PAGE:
WEB Active learning of surrogate interatomic potentials from large-scale simulations with application to dislocation motion in tungstenFriday (25.09.2020) 09:00 - 09:15 M: Modelling and Simulation 2 Part of:
One of the main open challenges in computational materials science is the construction of interatomic potentials which achieve quantitative agreement with fully—but infeasible—ab initio models for large-scale problems, possibly involving tens of thousands of atoms. Empirical potentials, arguably the most popular type of interatomic potentials, generally fail in making quantitative predictions. Therefore, they largely remain inadequate for a predictive modeling of multicomponent systems and, thus, for a computational discovery of new materials.
The advent of machine learning interatomic potentials (MLIPs) for small systems of order 10–100 yet holds promise that overcoming these limitations appear within sight (see  for a review). On the other hand, a well-known drawback of state-of-the-art MLIPs is their poor ability to extrapolate beyond the training domain. This demands for carefully chosen, problem-dependent training data which can hardly be defined by the user prior to a simulation due to the vast amount of possible atomic neighborhoods to be considered. Therefore, solution algorithms for atomistic problems using MLIPs have to incorporate error estimators which measure the degree of extrapolation in order to "find" the right training data during a simulation.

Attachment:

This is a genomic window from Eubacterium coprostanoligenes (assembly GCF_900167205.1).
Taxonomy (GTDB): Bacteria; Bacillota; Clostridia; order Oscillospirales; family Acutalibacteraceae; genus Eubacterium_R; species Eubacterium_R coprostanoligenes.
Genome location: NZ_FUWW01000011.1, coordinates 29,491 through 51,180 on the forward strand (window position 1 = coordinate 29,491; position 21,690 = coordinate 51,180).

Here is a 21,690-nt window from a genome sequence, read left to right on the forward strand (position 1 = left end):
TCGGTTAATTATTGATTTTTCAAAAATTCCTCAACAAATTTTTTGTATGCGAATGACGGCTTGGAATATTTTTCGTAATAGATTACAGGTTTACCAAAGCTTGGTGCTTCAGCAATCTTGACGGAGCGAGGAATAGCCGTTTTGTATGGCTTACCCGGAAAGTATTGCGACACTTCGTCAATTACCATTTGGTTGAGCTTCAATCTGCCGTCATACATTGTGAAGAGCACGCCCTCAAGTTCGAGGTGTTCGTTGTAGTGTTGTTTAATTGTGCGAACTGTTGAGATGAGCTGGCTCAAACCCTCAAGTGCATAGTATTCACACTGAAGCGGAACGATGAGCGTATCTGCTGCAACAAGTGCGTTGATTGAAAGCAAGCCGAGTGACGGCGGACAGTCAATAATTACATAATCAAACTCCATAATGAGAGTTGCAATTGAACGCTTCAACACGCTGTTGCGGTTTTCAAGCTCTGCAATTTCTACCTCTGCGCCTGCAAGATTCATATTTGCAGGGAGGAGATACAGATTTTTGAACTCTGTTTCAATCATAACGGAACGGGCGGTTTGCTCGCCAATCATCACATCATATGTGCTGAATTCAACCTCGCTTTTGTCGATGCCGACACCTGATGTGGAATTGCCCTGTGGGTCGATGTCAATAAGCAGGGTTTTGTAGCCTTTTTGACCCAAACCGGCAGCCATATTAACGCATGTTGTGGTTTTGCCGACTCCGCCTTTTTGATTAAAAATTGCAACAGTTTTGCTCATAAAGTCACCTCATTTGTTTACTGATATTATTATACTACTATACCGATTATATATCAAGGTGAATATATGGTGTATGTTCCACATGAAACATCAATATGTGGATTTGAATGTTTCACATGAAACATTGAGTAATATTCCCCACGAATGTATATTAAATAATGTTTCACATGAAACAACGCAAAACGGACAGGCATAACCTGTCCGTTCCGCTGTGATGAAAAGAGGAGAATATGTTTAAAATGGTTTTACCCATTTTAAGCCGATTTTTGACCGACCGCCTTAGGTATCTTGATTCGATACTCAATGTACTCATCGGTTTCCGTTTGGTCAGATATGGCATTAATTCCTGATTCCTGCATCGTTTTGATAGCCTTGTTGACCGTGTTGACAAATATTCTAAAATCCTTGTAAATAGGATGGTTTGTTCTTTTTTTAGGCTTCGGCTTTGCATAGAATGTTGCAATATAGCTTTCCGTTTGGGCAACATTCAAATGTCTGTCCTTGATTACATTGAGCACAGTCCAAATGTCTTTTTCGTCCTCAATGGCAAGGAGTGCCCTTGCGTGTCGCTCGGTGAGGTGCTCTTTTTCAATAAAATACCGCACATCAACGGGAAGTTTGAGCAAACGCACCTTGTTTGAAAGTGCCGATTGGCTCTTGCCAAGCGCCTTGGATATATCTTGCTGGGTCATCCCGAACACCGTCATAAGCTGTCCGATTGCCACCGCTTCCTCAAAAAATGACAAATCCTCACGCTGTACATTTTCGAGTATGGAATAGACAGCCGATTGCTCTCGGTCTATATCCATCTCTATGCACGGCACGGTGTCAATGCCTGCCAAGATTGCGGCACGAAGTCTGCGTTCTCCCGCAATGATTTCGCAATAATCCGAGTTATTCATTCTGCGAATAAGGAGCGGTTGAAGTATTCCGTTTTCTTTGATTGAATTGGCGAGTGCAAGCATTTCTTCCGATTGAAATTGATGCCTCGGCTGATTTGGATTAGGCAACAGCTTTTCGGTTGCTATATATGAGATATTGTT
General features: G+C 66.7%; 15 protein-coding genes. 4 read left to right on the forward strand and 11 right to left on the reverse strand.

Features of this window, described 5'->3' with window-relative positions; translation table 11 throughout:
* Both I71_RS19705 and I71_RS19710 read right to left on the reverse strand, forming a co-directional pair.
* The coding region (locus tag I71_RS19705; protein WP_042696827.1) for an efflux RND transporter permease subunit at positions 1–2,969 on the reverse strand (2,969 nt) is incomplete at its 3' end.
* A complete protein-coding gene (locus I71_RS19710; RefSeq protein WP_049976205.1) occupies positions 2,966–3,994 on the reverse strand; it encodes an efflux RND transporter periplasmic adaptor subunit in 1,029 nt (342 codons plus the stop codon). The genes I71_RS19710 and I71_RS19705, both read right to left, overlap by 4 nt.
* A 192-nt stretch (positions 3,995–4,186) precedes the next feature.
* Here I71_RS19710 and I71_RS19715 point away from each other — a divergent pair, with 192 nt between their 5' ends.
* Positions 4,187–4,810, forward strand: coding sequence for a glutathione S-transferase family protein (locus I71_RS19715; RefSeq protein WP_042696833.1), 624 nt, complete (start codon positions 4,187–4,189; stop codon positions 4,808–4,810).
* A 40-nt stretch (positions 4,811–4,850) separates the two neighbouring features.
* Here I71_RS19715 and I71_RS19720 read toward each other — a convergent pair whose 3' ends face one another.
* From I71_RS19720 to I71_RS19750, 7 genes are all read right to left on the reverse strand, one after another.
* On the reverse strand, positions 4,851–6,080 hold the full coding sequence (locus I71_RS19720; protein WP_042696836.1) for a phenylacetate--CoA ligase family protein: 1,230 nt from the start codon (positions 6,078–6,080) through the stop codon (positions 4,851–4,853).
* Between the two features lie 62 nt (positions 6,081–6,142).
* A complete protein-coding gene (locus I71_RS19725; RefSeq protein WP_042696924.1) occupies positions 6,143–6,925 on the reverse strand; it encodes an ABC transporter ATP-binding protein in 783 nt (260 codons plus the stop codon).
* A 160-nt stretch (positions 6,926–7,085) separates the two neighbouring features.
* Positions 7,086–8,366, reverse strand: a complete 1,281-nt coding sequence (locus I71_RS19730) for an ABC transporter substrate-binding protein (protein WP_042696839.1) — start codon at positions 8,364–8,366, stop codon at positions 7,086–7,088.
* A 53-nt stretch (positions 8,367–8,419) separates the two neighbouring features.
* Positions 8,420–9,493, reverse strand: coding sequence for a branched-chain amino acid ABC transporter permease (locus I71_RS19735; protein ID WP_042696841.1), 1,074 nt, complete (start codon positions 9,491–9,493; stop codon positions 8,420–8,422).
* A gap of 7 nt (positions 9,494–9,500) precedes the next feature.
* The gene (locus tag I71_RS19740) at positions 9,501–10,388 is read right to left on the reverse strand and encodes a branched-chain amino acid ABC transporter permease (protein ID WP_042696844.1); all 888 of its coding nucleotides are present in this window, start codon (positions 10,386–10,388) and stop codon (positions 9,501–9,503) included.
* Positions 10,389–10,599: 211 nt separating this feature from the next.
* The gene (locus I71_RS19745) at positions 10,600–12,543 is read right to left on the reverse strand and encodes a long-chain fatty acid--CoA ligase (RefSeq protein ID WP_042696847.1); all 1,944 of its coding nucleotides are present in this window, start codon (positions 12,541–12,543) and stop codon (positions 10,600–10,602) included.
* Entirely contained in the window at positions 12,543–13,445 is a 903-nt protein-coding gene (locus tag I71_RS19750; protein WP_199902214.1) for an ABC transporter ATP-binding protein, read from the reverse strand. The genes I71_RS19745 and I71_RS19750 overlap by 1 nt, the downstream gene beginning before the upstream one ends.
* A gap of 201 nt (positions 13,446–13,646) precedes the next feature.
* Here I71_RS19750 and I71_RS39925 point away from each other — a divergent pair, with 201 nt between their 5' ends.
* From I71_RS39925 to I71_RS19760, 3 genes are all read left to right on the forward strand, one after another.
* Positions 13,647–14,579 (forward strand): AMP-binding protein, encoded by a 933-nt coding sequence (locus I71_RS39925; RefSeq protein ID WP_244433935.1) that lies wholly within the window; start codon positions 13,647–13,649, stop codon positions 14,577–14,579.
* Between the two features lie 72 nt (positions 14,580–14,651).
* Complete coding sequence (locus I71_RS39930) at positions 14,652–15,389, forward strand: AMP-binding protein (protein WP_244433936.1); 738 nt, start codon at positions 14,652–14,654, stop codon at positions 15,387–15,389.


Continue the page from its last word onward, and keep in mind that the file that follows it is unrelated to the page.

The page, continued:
Here, we present such an algorithm based on active learning  and apply it to screw dislocation motion in bcc tungsten . Using structural identification methods, we locate the dislocation line, check the extrapolation grade of the MLIP around its core, and construct new training configurations, sufficiently small to be computable with plane-wave density functional theory, if the extrapolation grade exceeds some threshold. We show that the algorithm reproduces classical results from the literature (i.e., core structure, Peierls barrier/stress), in addition to its anticipated application to more complex problems involving interactions of dislocations with other types of defects, e.g., interstitials, which are out of scope with ab initio methods solely.
 Y. Zuo et al., 2019. Performance and Cost Assessment of Machine Learning Interatomic Potentials. J. Phys. Chem. A 124, 731–745
 E. Podryabinkin, A. Shapeev, 2017. Active learning of linearly parametrized interatomic potentials. Comput. Mater. Sci. 140, 171–180
 M. Hodapp, A. Shapeev, 2020. In operando active learning of interatomic interaction during large-scale simulations. arXiv: 2004.13158